To see Josephine Baker’s dance sequence skip to 2:27. Happy Spring!
His work has been described as “stridently race conscious,” who wrestles “with issues related to Black and gay self-hatred, Black-ness, Jamaican-ness, African-ness, sexuality, class and religion. He achieves all this through a self-taught direct style that calls on Rastafari and Garvey symbolism.” I would describe his work as right on time.
I met Lawrence a few years ago at a Rainbow Book Fair then hosted by the Lesbian, Gay, Bisexual and Transgender Community Center. He was quiet, unassuming and polite. Apparently, he saves his energy for the stage. When the spotlight hits him, Graham-Brown comes alive. He can be credited for taking the Black male body into various spaces (the church, for example) and making it front and center in unique, startling ways.
Below he shares his sensibilities about his art and its purpose.
How would you describe your artistic process?
Well, an inspiration could come from many sources. I might develop an idea by writing about it then create artwork through various media, vis-à-vis painting, collage, performance video, or just having a discussion to flesh out thoughts about it. Sometimes I may put a thought on hold and then return to it later, however I would like to think I am a 21st Century man and so I try to address issues I think would be of relevance to me and my communities.
Nudity figures prominently in your work, talk about that.
My work is rooted in concepts of liberation, fear, boundaries or lack thereof, risks, challenges, religion, race, sex-sexuality and so on. So therefore nudity would certainly be a friend. Nudity always draws a range of emotion; it is like brush strokes or piano keys in my work. I like to create a range of emotion. Some folks pick up on the nudity because that is where they enter the work, or the olfactory notes, or sounds, or actions but as a Jamaican liberation is at the very core of my being, with influences from Garvey, Rex Nettleford, Marley, and many others. You would be blind to not realize the erosion of our civil rights, so as a 21st Century Black man in USA, I believe that public policy makers do not believe we have the right to own our bodies, to dance how we want to dance, and to dress the way we want to dress.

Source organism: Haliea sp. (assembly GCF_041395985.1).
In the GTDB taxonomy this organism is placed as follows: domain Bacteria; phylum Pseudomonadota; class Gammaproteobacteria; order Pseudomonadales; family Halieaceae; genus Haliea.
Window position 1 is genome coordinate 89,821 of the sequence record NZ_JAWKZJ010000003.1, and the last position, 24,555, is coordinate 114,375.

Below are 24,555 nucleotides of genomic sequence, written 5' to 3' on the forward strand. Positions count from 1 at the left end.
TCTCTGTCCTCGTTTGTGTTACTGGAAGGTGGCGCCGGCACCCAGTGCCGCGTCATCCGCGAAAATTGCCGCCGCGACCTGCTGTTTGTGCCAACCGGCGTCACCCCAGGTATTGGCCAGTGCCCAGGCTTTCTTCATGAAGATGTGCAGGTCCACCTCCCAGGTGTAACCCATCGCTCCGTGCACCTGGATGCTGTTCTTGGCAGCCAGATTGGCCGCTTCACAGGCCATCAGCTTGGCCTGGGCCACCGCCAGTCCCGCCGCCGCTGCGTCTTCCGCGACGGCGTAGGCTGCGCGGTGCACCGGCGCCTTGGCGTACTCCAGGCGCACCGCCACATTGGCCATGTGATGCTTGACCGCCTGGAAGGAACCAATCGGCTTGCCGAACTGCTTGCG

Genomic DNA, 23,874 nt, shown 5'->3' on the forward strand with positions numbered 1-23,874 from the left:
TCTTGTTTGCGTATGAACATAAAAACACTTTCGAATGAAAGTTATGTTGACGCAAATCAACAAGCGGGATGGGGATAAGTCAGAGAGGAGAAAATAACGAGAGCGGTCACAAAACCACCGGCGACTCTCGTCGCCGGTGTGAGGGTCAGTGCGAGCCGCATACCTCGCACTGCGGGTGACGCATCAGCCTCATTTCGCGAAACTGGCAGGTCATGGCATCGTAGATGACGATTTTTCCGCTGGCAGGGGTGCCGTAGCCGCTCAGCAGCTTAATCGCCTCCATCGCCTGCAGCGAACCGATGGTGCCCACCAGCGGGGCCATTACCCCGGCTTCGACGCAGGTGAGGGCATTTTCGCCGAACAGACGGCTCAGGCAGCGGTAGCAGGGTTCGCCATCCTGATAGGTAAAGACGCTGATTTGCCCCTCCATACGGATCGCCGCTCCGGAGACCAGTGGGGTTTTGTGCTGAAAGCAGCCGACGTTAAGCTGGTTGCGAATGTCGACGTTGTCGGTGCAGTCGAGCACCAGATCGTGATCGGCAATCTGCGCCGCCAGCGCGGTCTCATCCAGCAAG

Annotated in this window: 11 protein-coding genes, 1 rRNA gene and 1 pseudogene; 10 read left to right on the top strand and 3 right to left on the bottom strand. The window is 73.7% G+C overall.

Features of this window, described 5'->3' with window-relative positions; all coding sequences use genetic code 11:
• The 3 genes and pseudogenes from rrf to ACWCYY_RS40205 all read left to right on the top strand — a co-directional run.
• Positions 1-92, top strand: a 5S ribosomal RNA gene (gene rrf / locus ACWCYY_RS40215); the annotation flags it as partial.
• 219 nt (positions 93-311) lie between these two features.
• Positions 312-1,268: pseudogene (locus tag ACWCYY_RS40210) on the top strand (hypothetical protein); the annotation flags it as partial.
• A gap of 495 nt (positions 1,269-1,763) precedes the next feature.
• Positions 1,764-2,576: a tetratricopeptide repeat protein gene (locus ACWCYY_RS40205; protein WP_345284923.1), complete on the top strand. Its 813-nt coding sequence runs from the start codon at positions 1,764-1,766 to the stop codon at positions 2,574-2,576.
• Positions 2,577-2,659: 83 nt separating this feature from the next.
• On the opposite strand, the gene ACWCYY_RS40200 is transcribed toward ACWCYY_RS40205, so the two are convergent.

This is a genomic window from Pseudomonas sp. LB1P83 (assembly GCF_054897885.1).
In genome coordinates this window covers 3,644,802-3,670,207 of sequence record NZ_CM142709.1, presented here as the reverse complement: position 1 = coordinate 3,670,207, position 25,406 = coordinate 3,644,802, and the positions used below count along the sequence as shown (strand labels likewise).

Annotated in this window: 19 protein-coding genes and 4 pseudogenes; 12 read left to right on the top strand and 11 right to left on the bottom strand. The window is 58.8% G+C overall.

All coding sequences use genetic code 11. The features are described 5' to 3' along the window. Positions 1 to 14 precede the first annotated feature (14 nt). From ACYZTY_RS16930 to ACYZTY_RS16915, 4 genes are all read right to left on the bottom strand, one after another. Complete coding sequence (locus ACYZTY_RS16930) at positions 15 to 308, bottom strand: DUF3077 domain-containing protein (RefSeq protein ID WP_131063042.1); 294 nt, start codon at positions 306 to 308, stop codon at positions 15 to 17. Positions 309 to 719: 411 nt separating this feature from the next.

On Tuesday May 28, 2013, at 6:30 p.m. join Jamaican artist Lawrence Graham-Brown for a screening of “Rites of Passage/Sacred Spaces 2012,” his recent performance/film at the Schomburg Center. After the screening, Graham-Brown will be in conversation with Steven G. Fullwood about his insightful views on art, politics, and public performance as a venue for change, expression, and liberation. Light refreshments will be served.
Free! Registration required! Register and spread the word!
Photo: Working still from Billy & Aaron
Image Maker: Rodney Evans, Part 2
We continue our conversation with director/writer Rodney Evans who will be at the Schomburg Center to showcase his short films as well as clips from his feature-length films including the forthcoming, The Happy Sad.
What motivates you to work in a visual medium like film?
I’ve always been interested in the ways that stories and emotions can be conveyed through a visual medium and how subtext gets communicated through movements, looks and gestures. At the same time I am fascinated by memory, dreams and the subjective nature of history.
Which stories get preserved & passed on, and which ones slip through the cracks?
I was always aware of the lack of film and television representation that reflected any aspect of my experience. I wanted to be an active agent in changing that situation as opposed to bemoaning the state of the things from the sidelines. Since I have also dabbled in the many different art forms (dance, music, fiction writing, acting, photography) film was always a way to combine all of these disparate interests within one medium.
Any films you’d recommend that are out now?